On March 7, the Migrant Rights Initiative, based at Cornell Law School, officially launched its Migrant Rights Database, the first global data source benchmarking the extent to which states fulfill their international obligations to protect the rights of migrants. The occasion was celebrated with a pop-up event at the Palais des Nations, the headquarters of the United Nations Office at Geneva, Switzerland, as well as an official launch event at the Geneva Graduate Institute.
The Migrants Rights Database is a rigorous empirical account of laws protecting the human rights of all migrants and the cross-national implementation that helps them flourish. Representing seven years of work by some 100 lawyers, the resource charts sixty-five indicators with citation to law in thirty-six countries hosting seventy percent of the world’s migrants, and it will soon be expanded to include forty-five country cases. The project was supported through generous funding from the Swiss government, the Open Society Foundations, the World Bank, and the Cornell University Migrations Initiative.
The launch event at UN Headquarters featured an introduction by the United Nations Special Rapporteur on the Human Rights of Migrants, Professor Felipe Gonzáles Morales (by video); a demonstration by Migrant Rights Initiative Founder and Director Ian Kysel and Professor Justin Gest of George Mason University; and remarks by Dr. Koko Warner, director of the Global Data Institute at the International Organization for Migration. Numerous diplomats from state Permanent Missions to the United Nations attended.
“We imagine advocates and policy makers alike making use of this data,” said Kysel, who is an assistant clinical professor of law at Cornell, in his remarks. He noted that the database allows users to evaluate a category of rights and compare cases across regions, track changes in rights over time, analyze the consistency with which laws are implemented, and drill down to specific laws to borrow wording from protective legislative language and draw legal research for litigation.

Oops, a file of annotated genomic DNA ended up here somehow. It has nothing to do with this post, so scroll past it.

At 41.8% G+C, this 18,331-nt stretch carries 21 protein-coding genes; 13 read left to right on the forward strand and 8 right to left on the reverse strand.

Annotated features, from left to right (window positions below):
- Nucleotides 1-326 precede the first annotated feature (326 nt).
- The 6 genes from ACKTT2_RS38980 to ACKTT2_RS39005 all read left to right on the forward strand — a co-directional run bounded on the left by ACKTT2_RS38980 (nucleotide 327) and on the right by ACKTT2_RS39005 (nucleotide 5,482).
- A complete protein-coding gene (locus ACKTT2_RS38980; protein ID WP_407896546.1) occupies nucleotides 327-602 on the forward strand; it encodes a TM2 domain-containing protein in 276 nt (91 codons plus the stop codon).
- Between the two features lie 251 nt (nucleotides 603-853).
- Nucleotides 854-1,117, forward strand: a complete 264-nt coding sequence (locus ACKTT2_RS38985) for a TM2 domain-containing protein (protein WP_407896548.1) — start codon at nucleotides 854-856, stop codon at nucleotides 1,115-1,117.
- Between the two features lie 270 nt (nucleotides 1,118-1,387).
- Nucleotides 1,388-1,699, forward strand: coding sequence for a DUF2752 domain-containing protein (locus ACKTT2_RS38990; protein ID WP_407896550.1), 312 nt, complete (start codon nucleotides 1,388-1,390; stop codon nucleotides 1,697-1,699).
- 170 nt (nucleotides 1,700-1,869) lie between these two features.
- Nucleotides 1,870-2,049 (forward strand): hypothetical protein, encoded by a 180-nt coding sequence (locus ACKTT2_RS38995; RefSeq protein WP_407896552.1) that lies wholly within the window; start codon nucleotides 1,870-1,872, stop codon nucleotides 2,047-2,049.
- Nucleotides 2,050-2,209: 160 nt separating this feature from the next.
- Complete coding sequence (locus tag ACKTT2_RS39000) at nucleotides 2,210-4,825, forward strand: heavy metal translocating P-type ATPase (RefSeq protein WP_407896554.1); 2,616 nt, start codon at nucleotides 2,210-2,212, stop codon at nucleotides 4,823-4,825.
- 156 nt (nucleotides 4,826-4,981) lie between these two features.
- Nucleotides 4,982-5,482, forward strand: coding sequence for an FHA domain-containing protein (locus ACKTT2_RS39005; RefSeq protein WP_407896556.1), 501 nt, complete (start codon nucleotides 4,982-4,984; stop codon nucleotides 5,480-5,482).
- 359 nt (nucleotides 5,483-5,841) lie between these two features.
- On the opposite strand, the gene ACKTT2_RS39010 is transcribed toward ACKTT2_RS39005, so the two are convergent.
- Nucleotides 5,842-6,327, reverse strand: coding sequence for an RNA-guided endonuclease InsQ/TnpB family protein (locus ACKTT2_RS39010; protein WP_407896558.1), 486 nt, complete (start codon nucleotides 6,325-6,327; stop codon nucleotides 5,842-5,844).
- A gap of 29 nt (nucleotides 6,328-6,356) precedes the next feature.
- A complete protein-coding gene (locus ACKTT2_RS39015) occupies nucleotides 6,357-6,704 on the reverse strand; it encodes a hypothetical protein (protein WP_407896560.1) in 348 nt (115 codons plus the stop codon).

“For international law researchers and lawyers, these specific citation details will also provide the ability to assess arguments about the status of key rights as customary international law and build on important work that to date has been focused primarily on international sources, rather than national law,” said Kysel.
He added that it was the hope of the Migrant Rights Initiative that the resource would inspire a race to the top among U.N. member states, as they “reflect on an index that puts France and Brazil in the lead when it comes to formal protection but Denmark and Spain in the lead when adjusted for implementation.”
Kysel concluded, “I want to emphasize that each one of the applications I have just described represents something that is new at the international plane. There is simply no other tool or database that would allow any one of these functions, let alone all of them.”
The second launch event at the Geneva Graduate Institute included remarks by vice chair of the African Commission on Human and People’s Rights, Professor Maya Sahli-Fadel, who has long served as the African Union’s Special Rapporteur on Refugees, Asylum Seekers, Internally Displaced Persons and Migrants in Africa. She noted the important potential of the database to inform national migration policy and invited representatives of the Migrant Rights Initiative to present their data at the next Commission session in Addis Ababa, the seat of the African Union.
The Migrant Rights Initiative conducts cutting-edge, interdisciplinary research on the human rights of migrants and fosters opportunities for innovative action that reshapes the way governments treat people who cross international borders. At Cornell, the Migrant Rights Initiative contributes to the Law School’s Migration and Human Rights Program and the University’s Migrations Initiative.